While the threat of Covid-19 has resulted in deserted streets in all the major European cities, the first signs of spring have seen people flocking to the beaches in Portugal and Greece, while in Norway this weekend people headed to their holiday cottages in the mountains. In this article Paulo Pena descries how these first weeks of isolation have shown us to be more equal than perhaps we'd like to think.
Condemnation of the Trump administration’s decision to detain and separate minors from their families at the Mexican border has been almost unanimous. But do European governments treat minors migrants any better? This is the question that launched Investigate Europe’s investigation in 2019, and which led us to those parts of Europe most under pressure from the arrival of migrants. From the remote island of Mayotte in the Comoros Archipelago, to cosmopolitan airports in Berlin, Lisbon or London – everywhere we found examples of children being detained, against international rules, whose only crime is that they are trying to enter European territory without permission.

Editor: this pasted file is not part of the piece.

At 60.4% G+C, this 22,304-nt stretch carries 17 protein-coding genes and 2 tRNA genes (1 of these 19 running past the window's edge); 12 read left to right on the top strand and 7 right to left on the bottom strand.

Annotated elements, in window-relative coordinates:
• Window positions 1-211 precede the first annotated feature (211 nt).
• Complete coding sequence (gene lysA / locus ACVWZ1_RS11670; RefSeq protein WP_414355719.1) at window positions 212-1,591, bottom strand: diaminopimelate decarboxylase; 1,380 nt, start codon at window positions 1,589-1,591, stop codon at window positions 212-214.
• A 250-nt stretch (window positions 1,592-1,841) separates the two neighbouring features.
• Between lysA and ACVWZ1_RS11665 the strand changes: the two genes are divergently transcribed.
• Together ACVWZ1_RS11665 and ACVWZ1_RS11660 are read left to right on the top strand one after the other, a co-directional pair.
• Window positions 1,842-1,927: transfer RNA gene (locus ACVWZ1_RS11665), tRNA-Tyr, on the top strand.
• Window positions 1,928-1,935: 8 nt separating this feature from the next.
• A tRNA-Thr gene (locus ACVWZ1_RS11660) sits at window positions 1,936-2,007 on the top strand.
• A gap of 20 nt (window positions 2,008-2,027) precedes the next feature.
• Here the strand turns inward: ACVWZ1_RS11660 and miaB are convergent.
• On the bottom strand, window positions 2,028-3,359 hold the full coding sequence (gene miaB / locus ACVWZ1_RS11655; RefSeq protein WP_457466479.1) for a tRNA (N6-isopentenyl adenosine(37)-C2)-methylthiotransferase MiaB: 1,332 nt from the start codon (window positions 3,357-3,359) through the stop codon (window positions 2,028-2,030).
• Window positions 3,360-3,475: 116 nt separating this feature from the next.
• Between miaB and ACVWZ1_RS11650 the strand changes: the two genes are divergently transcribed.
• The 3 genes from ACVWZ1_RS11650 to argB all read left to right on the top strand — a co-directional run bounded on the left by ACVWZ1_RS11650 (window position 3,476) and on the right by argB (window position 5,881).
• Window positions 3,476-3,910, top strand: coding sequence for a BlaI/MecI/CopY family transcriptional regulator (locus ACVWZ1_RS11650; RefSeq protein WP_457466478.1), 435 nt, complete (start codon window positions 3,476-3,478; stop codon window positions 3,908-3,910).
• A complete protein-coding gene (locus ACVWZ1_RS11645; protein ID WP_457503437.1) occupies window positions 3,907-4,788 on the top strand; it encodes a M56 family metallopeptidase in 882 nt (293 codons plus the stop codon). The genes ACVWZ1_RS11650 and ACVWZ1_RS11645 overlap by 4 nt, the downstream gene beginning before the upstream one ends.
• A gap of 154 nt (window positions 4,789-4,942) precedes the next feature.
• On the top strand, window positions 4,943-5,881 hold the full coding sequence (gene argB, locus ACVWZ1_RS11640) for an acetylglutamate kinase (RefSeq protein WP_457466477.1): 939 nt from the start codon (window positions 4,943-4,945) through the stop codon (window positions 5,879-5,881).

When Greece asked other countries to divide 2,500 of the country’s then 4,500 single minors between them six months ago, most rejected the request. Investigate Europe asked the governments why. Their answers reveal that a common and humane European asylum policy has become a fiction. The European consensus is to help Greece keep refugees out. Now a feeble and reluctant “coalition of willing” is emerging. It is likely too little, too late to avert more chaos in the country tasked with containing migration.
The task of receiving refugees has largely been left to Greece. While asylum centres in northern Europe shut down, 40,000 children and adults remain crammed into refugee camps on Greek Islands in unsanitary and dangerous conditions. Without a collective approach this winter, there are warnings that the entire system may collapse.
Image: Le Petit Journal. Greece and Macedonia were pressured by the US, NATO and the EU to sign a deal that most people in both countries reject. And yet, according to the narrative adopted by western media it was solely Russia who “meddled”, “orchestrated”, “agressed”. Evidence on the ground shows a much more mixed and disturbing reality.
Photograph: Christos Loufopoulos / Flickr. Launching a spin campaign on three fronts (Brussels, Italy, Greece) the EU Commission argued that since 2010 not only were there no cuts in Greece’s firefighting budget but on the contrary spending for the firefighters’ service actually increased. However, a simple fact-check of the official data tells a completely different story: From the outset of the Greek crisis until today